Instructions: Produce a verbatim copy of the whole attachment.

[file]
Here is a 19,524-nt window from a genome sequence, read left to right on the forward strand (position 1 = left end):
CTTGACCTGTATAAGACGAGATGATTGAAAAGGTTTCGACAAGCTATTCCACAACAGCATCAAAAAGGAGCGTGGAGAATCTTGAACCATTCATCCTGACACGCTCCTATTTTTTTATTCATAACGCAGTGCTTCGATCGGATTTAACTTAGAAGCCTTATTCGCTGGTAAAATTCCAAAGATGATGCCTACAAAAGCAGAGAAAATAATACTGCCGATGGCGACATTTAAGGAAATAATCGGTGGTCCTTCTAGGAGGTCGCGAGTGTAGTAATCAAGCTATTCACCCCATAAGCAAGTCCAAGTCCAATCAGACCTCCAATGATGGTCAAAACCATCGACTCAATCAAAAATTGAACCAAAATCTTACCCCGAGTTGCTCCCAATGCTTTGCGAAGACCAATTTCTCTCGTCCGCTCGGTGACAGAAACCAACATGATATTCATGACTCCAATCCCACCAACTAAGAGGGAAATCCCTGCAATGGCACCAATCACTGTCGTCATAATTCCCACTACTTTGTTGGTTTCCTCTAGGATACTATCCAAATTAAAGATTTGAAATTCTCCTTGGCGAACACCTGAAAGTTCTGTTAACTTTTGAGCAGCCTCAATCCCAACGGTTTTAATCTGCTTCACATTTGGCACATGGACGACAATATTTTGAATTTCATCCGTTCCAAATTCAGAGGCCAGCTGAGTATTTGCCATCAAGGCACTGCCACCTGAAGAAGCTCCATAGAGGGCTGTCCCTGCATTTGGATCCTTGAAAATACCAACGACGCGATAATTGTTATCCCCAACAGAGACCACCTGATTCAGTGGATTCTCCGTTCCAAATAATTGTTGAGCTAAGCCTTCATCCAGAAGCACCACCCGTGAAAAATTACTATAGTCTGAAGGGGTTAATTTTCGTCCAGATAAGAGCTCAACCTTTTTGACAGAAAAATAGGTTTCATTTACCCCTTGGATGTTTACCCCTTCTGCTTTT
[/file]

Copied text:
Here is a 19,524-nt window from a genome sequence, read left to right on the forward strand (position 1 = left end):
CTTGACCTGTATAAGACGAGATGATTGAAAAGGTTTCGACAAGCTATTCCACAACAGCATCAAAAAGGAGCGTGGAGAATCTTGAACCATTCATCCTGACACGCTCCTATTTTTTTATTCATAACGCAGTGCTTCGATCGGATTTAACTTAGAAGCCTTATTCGCTGGTAAAATTCCAAAGATGATGCCTACAAAAGCAGAGAAAATAATACTGCCGATGGCGACATTTAAGGAAATAATCGGTGGTCCTTCTAGGAGGTCGCGAGTGTAGTAATCAAGCTATTCACCCCATAAGCAAGTCCAAGTCCAATCAGACCTCCAATGATGGTCAAAACCATCGACTCAATCAAAAATTGAACCAAAATCTTACCCCGAGTTGCTCCCAATGCTTTGCGAAGACCAATTTCTCTCGTCCGCTCGGTGACAGAAACCAACATGATATTCATGACTCCAATCCCACCAACTAAGAGGGAAATCCCTGCAATGGCACCAATCACTGTCGTCATAATTCCCACTACTTTGTTGGTTTCCTCTAGGATACTATCCAAATTAAAGATTTGAAATTCTCCTTGGCGAACACCTGAAAGTTCTGTTAACTTTTGAGCAGCCTCAATCCCAACGGTTTTAATCTGCTTCACATTTGGCACATGGACGACAATATTTTGAATTTCATCCGTTCCAAATTCAGAGGCCAGCTGAGTATTTGCCATCAAGGCACTGCCACCTGAAGAAGCTCCATAGAGGGCTGTCCCTGCATTTGGATCCTTGAAAATACCAACGACGCGATAATTGTTATCCCCAACAGAGACCACCTGATTCAGTGGATTCTCCGTTCCAAATAATTGTTGAGCTAAGCCTTCATCCAGAAGCACCACCCGTGAAAAATTACTATAGTCTGAAGGGGTTAATTTTCGTCCAGATAAGAGCTCAACCTTTTTGACAGAAAAATAGGTTTCATTTACCCCTTGGATGTTTACCCCTTCTGCTTTT